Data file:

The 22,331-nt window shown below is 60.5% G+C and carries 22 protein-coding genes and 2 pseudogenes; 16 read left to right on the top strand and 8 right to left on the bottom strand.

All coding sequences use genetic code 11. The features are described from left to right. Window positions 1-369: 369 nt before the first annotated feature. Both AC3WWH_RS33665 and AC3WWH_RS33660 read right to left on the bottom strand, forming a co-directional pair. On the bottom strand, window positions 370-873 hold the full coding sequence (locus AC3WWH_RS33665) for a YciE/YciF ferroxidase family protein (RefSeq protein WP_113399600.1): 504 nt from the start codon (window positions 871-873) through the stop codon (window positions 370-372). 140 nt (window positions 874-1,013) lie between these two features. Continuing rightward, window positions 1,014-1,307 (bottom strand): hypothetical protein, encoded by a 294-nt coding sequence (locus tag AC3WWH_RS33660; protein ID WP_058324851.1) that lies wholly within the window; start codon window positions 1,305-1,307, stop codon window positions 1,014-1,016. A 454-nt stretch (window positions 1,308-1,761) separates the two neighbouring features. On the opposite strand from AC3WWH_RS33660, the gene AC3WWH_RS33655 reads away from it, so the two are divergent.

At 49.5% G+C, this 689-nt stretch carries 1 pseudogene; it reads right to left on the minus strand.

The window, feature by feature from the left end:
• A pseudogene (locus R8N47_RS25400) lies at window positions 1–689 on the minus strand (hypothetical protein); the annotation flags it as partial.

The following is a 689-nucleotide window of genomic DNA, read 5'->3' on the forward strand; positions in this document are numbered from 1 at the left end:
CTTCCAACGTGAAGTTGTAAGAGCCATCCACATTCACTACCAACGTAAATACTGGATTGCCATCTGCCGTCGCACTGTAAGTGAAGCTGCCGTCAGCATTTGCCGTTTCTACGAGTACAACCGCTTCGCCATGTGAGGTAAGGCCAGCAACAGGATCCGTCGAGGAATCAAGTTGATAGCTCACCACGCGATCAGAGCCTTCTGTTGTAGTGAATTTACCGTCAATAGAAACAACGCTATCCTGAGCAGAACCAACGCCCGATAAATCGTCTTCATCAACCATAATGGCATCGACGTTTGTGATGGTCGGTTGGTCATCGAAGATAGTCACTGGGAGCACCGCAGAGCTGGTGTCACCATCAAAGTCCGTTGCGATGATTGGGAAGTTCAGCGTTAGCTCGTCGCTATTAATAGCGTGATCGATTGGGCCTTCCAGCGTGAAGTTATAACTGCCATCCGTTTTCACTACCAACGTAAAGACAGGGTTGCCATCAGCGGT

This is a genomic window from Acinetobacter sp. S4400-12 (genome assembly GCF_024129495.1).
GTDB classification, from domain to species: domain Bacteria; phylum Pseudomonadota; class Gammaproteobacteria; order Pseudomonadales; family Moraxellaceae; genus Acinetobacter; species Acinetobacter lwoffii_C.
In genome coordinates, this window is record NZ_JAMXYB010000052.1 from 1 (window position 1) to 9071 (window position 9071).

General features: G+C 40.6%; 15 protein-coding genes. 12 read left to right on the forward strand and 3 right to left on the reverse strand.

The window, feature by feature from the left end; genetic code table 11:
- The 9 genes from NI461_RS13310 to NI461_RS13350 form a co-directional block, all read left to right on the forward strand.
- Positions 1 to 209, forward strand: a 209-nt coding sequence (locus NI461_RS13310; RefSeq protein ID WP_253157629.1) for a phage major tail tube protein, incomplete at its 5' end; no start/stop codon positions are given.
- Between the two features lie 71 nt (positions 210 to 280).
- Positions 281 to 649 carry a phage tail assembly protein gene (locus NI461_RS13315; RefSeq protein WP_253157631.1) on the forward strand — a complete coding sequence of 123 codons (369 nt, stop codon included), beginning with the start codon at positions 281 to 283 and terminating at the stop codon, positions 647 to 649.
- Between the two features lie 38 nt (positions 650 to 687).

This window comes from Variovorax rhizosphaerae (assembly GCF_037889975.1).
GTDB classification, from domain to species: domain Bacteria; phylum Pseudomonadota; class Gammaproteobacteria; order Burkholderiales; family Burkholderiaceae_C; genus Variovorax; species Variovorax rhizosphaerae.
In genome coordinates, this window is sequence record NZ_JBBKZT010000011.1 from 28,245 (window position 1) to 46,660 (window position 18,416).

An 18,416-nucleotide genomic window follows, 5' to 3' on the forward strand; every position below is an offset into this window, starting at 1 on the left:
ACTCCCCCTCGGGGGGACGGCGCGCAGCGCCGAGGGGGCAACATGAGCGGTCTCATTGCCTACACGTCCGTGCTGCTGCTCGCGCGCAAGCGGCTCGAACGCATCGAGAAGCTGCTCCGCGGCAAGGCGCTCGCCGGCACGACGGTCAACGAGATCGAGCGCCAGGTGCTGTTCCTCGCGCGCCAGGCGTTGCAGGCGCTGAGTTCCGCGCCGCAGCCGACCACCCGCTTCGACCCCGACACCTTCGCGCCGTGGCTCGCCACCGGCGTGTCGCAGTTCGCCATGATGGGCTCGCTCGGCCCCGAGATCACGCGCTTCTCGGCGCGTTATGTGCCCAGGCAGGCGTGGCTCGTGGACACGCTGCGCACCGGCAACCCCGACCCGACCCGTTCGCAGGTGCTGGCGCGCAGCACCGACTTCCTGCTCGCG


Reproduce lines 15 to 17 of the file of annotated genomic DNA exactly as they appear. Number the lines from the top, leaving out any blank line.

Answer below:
- Between the two features lie 71 nt (positions 210 to 280).
- Positions 281 to 649 carry a phage tail assembly protein gene (locus NI461_RS13315; RefSeq protein WP_253157631.1) on the forward strand — a complete coding sequence of 123 codons (369 nt, stop codon included), beginning with the start codon at positions 281 to 283 and terminating at the stop codon, positions 647 to 649.
- Between the two features lie 38 nt (positions 650 to 687).